Mohtashami also belonged to a faction of Iranian revolutionary cadres that had cultivated strong ties to Libya since before the success of the revolution. The faction, led by Mohammad Montazeri until his killing in 1981, worked closely with the Palestinians and maintained an alliance with Libya, from which they would later procure arms. Montazeri also established the Office of Liberation Movements (OLM), which developed ties with militant groups abroad. Mohtashami, like most of the founding figures of the OLM, had lived and trained with the Palestinians in Lebanon in the 1970s.

With his long history in Lebanon and his posting in Damascus, Mohtashami was a point-man with militant groups like the PFLP-GC operating there. And while the PFLP-GC answered first and foremost to Damascus, it also intersected with Libya and Iran.

In the mid-1980s in particular, Jibril’s group was a beneficiary of Libyan largesse. For example, in November 1987, the PFLP-GC, using motorized hang gliders provided by Libya, infiltrated northern Israel from Lebanon and killed six Israeli soldiers. In 1987-88, PFLP-GC officials, including Jibril, often met with senior Iranian officials in Libya, but their sojourn there would end a year later. When Moammar Gaddafi cut off financial support to the group and shuttered its Libyan offices and camps in late 1989, Jibril’s reliance on Iranian patronage increased. The PFLP-GC became part of the panoply of Iranian-sponsored Palestinian groups opposed to peace talks with Israel and dedicated to “resistance,” and the relationship persists to this day.

The Al Jazeera documentary cast light anew on this enduring relationship, and on Tehran’s role in terrorism against the US. This focus may have been an attempt to prod the Obama administration, which has identified Sunni terrorism, and not Iran-sponsored terrorism, as the number-one threat to the US. The Saudis similarly have been trying for months to highlight Iran's relationship with Al-Qaeda. The message of Washington's traditional allies, then, is simple: Iran's the problem. But if indeed there ever was a desire to influence the White House’s approach to Iran with the Lockerbie documentary, then it didn't really stand a chance. Likewise, the Israeli public diplomacy campaign over the Klos-C was never going to elicit any interest whatsoever from the White House, which responded swiftly that its approach with Iran was “entirely appropriate” regardless.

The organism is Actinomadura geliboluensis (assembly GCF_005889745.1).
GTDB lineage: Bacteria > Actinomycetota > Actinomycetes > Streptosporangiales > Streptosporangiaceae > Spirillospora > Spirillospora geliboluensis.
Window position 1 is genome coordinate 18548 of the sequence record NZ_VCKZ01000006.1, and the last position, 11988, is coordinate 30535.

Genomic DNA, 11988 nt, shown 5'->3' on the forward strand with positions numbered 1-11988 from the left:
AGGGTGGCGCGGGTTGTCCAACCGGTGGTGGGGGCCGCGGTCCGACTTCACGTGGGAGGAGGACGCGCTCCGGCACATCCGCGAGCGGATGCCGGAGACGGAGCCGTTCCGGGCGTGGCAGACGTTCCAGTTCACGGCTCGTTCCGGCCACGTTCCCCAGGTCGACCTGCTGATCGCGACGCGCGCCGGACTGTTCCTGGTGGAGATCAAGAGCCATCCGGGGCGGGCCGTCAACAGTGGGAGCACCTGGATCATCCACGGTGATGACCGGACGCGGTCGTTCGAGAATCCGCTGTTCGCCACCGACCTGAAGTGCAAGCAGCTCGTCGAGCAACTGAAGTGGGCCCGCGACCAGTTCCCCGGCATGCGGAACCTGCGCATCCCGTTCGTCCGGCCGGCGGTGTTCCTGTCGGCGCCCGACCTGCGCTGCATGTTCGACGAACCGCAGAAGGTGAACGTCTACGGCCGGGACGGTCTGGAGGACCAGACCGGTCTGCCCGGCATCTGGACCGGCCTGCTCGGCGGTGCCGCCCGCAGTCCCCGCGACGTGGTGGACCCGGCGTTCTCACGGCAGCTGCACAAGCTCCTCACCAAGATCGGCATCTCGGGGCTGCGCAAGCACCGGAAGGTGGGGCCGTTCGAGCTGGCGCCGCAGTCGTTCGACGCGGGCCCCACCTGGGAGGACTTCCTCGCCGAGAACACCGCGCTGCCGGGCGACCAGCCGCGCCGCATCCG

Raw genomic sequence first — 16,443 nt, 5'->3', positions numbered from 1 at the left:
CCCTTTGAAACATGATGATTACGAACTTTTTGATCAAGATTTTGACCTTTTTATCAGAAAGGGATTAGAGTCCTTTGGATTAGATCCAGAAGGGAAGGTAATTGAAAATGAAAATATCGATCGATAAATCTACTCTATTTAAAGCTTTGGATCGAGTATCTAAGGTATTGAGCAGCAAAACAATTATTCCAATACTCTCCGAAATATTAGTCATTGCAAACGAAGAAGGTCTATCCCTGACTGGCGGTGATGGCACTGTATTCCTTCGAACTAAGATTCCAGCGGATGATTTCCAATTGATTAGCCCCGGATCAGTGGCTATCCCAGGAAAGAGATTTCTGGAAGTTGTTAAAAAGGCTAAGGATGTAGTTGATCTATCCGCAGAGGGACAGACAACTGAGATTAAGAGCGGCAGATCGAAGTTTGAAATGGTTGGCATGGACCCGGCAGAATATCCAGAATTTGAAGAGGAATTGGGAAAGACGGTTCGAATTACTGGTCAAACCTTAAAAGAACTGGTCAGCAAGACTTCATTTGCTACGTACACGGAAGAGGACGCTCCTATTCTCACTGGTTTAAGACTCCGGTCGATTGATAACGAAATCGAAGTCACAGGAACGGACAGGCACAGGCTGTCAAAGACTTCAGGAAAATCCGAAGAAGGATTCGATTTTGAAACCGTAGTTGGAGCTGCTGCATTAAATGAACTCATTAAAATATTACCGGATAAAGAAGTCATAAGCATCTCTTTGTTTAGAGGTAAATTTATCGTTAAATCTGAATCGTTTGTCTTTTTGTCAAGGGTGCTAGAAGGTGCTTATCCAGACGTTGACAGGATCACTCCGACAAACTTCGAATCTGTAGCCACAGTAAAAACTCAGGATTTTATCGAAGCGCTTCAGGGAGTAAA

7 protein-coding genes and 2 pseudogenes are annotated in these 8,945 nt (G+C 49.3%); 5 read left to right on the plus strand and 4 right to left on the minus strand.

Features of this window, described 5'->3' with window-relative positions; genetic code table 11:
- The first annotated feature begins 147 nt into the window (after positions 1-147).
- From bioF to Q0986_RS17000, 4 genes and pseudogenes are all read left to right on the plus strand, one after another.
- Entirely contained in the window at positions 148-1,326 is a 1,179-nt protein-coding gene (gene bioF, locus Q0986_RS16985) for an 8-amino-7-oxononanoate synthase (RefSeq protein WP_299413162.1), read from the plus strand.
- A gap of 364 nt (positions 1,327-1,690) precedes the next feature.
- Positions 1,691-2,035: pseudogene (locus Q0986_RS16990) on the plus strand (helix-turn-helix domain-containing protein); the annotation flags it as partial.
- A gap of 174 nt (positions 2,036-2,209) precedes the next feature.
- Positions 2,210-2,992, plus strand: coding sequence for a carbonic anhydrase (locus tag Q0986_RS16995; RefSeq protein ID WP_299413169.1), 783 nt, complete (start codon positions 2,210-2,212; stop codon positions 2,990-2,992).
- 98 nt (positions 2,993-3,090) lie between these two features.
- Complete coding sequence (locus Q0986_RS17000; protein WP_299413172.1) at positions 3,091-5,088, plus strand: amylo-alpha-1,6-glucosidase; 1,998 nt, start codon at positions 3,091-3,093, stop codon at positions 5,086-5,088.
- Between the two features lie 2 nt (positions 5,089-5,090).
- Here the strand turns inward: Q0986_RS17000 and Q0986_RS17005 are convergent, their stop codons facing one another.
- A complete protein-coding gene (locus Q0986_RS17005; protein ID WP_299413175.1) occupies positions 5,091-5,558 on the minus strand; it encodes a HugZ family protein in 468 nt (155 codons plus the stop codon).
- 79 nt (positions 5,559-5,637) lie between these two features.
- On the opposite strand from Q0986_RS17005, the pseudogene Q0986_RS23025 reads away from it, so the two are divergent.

In truth, the Israelis and Washington’s Arab allies should have long ago figured out that nothing would change President Obama’s decision to engage the Iranians. The telltale sign was Obama’s reaction to the Mansour Arbabsiar affair – the 2011 Iranian plot to assassinate the Saudi ambassador to Washington and to bomb the Saudi and Israeli embassies in DC. Although Attorney General Eric Holder at the time declared that the administration was “committed to holding Iran accountable for its actions,” the White House did not take any measures against Tehran in response to the plot. The episode faded quietly as though nothing had happened.

The reaction to the Arbabsiar plot should have made plain Obama’s determination to push ahead with his Iran policy. The fact that the Arbabsiar operation was planned when Mahmoud Ahmadinejad was still president, and that the White House nevertheless began secret talks with the regime well before Hassan Rouhani’s election, should have been telling signs. It was as clear an indication as any that the American president had made up his mind to make a deal with the Iranians and that nothing – not messaging campaigns from the Israelis, nor a reminder regarding who was behind a horrific act of terror against US citizens – would shake his resolve.

 

Tony Badran is a research fellow at the Foundation for Defense of Democracies. He tweets @AcrossTheBay.

Al Jazeera resurrects the memory of Iran-sponsored terror. (AFP Photo/Roy Letkey)

"The Al Jazeera documentary cast light anew on this enduring relationship, and on Tehran’s role in terrorism against the US."

  • jrocks

    now whether that translates into something good or bad for lebanon remains to be seen!

    March 20, 2014